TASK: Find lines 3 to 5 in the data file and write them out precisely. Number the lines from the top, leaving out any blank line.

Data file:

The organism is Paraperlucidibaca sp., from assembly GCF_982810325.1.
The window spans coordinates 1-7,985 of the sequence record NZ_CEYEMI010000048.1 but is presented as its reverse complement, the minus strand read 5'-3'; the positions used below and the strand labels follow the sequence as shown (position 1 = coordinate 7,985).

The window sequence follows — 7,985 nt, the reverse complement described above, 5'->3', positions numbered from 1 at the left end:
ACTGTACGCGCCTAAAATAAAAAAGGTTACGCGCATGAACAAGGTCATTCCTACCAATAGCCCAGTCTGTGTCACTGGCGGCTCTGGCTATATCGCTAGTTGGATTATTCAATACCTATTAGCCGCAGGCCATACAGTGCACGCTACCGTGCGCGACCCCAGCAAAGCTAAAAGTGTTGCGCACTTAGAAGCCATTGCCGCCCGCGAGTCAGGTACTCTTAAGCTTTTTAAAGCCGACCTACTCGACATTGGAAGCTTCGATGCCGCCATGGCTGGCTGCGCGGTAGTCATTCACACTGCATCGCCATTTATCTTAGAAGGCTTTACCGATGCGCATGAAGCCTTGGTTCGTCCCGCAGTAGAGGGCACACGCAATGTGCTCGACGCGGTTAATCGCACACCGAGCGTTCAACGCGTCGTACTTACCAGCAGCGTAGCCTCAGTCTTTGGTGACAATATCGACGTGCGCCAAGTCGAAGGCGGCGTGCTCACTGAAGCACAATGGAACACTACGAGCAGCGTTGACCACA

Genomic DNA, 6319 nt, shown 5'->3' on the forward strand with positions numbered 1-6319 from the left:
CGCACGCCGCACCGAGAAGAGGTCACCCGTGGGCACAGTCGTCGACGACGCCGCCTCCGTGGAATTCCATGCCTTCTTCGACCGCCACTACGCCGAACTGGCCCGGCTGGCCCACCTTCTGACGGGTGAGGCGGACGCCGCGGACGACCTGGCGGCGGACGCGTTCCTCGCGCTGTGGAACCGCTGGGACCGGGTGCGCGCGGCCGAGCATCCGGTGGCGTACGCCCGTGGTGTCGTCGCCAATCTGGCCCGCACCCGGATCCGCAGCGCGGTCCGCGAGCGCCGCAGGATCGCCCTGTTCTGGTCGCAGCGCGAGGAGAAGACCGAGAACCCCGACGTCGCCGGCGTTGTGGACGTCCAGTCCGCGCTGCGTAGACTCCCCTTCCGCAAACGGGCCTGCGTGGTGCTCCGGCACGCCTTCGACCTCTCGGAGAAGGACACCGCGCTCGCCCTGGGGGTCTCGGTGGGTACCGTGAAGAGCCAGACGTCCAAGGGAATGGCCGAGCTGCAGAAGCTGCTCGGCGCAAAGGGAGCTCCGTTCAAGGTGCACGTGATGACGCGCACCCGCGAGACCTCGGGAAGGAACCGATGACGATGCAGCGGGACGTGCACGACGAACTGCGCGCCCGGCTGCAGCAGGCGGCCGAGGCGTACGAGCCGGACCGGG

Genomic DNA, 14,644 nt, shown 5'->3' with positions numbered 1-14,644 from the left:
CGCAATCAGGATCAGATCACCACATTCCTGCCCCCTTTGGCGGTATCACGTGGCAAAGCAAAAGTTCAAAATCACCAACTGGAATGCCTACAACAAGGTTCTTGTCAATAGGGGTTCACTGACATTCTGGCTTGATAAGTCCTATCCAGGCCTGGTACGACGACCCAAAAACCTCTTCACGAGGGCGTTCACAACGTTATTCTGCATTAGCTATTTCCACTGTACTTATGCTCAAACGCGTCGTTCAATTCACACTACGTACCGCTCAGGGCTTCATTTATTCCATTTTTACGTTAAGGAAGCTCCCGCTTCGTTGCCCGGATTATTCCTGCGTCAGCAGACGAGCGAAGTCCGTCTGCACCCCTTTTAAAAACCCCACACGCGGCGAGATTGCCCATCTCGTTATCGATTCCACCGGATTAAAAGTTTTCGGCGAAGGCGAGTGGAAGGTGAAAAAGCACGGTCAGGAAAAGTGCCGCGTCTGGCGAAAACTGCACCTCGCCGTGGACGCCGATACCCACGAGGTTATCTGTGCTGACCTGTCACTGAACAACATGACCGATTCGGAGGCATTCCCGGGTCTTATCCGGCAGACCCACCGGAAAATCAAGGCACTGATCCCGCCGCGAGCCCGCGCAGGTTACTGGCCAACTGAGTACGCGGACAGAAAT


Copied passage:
The window sequence follows — 7,985 nt, the reverse complement described above, 5'->3', positions numbered from 1 at the left end:
ACTGTACGCGCCTAAAATAAAAAAGGTTACGCGCATGAACAAGGTCATTCCTACCAATAGCCCAGTCTGTGTCACTGGCGGCTCTGGCTATATCGCTAGTTGGATTATTCAATACCTATTAGCCGCAGGCCATACAGTGCACGCTACCGTGCGCGACCCCAGCAAAGCTAAAAGTGTTGCGCACTTAGAAGCCATTGCCGCCCGCGAGTCAGGTACTCTTAAGCTTTTTAAAGCCGACCTACTCGACATTGGAAGCTTCGATGCCGCCATGGCTGGCTGCGCGGTAGTCATTCACACTGCATCGCCATTTATCTTAGAAGGCTTTACCGATGCGCATGAAGCCTTGGTTCGTCCCGCAGTAGAGGGCACACGCAATGTGCTCGACGCGGTTAATCGCACACCGAGCGTTCAACGCGTCGTACTTACCAGCAGCGTAGCCTCAGTCTTTGGTGACAATATCGACGTGCGCCAAGTCGAAGGCGGCGTGCTCACTGAAGCACAATGGAACACTACGAGCAGCGTTGACCACA

Genomic DNA, 6319 nt, shown 5'->3' on the forward strand with positions numbered 1-6319 from the left: